D'Arcy Gue

New Breach Notification Requirements | Part Five of Our Omnibus HIPAA Series

May 1, 2013

HIPAA & Security 3 Minute Read

In a surprise move, the new omnibus HIPAA Rule has modified the breach notification requirements.  As a result, HHS has also altered the criteria to be used in the risk assessment that covered entities must perform when there has been a potential breach.

Seemingly minor, these changes may dramatically increase the number of breaches that covered entities will need to report in the future.  Here’s how:

Up to now, covered entities were allowed a certain amount of discretion when determining whether a security or privacy incident qualified as a reportable breach.  They were able to apply a somewhat subjective “risk of harm” standard; in other words, the incident was considered a breach only if it posed a significant risk of financial, reputational or other harm to an individual.breach notification requirements

That threshold has been lowered.  The new Rule redefines “breach” to include any impermissible use or disclosure of protected health information (PHI), unless the covered entity can show that there is low probability that the PHI has been compromised. HHS provides an example of the latter — of a misdirected fax containing PHI, where the recipient physician immediately calls to say he has destroyed the fax.

The new breach definition requires that covered entities will have to undertake a stricter risk assessment when a privacy or security incident occurs.  The assessment must focus on the probability that PHI has been compromised, whether or not there is risk of harm to an individual.  At least the following four factors must be considered in making the assessment:

  • The nature and extent of the PHI involved, including the types of identifiers and the likelihood of re-identification;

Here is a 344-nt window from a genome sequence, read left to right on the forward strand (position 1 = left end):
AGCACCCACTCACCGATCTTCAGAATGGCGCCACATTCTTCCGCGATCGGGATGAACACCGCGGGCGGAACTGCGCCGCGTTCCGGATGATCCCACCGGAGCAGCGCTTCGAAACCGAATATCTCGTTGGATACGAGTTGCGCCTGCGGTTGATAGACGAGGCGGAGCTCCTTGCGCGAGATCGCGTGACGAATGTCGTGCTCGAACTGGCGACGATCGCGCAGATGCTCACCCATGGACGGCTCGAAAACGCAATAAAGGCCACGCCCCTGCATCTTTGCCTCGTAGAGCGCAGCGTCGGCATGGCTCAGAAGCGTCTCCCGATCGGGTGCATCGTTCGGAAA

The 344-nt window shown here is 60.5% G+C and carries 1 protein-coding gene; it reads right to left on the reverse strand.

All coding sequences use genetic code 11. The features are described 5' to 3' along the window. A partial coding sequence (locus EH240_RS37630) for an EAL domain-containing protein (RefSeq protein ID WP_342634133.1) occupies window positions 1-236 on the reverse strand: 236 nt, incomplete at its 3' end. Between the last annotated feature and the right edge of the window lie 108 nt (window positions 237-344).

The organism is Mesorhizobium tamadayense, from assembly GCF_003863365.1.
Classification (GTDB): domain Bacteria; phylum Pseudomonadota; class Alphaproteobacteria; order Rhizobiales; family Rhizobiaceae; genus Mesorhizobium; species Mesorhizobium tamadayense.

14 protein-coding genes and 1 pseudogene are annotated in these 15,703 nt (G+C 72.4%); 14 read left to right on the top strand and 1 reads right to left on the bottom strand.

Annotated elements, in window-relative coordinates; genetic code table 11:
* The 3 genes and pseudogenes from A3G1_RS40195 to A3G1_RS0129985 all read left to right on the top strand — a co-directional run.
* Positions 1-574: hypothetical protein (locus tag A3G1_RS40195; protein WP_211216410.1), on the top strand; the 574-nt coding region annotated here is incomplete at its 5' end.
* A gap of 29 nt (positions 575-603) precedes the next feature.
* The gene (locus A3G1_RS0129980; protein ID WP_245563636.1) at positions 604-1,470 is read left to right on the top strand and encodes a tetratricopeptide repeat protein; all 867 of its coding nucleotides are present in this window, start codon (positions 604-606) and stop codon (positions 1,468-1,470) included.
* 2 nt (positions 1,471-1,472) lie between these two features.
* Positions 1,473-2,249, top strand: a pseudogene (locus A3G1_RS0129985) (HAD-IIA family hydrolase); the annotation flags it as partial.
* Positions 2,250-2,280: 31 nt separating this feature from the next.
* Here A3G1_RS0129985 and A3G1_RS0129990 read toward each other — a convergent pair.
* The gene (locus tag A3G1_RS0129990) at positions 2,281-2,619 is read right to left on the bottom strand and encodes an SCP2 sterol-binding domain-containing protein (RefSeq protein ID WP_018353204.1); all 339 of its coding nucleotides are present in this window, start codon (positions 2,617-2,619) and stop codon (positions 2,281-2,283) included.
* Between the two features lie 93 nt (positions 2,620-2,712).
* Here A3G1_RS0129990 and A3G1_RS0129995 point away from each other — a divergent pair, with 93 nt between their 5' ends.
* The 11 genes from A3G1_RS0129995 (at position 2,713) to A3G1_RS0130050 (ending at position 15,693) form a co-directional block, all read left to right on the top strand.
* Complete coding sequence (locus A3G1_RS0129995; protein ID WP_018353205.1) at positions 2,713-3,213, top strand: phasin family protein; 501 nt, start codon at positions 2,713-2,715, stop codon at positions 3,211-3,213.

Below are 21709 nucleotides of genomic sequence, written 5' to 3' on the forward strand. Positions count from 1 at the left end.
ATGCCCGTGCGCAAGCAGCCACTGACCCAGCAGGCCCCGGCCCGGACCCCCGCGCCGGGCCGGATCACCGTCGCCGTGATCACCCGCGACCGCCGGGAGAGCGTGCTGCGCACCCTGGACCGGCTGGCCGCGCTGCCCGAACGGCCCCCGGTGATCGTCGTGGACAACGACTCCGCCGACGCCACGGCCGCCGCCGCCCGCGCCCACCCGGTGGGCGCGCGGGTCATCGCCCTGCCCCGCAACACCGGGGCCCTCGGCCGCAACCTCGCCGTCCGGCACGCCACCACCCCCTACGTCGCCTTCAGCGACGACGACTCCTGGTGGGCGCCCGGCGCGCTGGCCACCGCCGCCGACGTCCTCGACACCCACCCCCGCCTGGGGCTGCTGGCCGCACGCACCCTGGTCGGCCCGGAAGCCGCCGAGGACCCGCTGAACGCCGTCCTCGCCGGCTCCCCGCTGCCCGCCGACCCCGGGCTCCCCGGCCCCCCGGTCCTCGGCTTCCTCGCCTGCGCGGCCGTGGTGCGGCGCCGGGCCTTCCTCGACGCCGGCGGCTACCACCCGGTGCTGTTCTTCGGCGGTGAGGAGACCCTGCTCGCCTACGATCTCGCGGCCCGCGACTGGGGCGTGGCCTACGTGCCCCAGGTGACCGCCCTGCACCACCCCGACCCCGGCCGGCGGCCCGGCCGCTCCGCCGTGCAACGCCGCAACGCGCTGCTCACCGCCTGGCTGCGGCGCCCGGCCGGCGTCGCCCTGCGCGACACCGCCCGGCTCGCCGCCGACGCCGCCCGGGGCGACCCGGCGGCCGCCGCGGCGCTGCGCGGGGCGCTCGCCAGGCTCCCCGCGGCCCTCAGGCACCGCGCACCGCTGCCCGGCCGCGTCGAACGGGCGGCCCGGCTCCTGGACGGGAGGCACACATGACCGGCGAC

• The unauthorized person who used the PHI or to whom the disclosure was made;
  • Whether the PHI was actually acquired or viewed; and
  • The extent to which the risk to the PHI has been mitigated.

One additional consideration: in the past, impermissible use or disclosure of limited data sets that did not contain dates of birth or zip codes were excluded from the definition of a breach. HHS has removed this exception. Now, in such cases, the risk assessment process described above must still be performed to determine if breach notification is required.

HHS believes that this updated assessment will result in a more objective evaluation of the risk to the PHI and a more uniform application of the Rule. Because the breach definition is much broader, more incidents are likely to qualify as breaches.

As a final note, HHS encourages covered entities and business associates to take advantage of the safe harbor provision of the breach notification rule by encrypting limited data sets and other PHI, as noted in its Guidance Specifying the Technologies and Methodologies that Render Protected Health Information Unusable, Unreadable, or Indecipherable to Unauthorized Individuals (74 FR 42740, 42742). If PHI is thus encrypted, then no breach notification is required following an impermissible use or disclosure of PHI. We strongly encourage the use of such encryption and encrypted devices to avoid the cost, expense and embarrassment resulting from having to go through the breach notification process.

What challenges do you expect these modifications to impose on covered entities?

Related Posts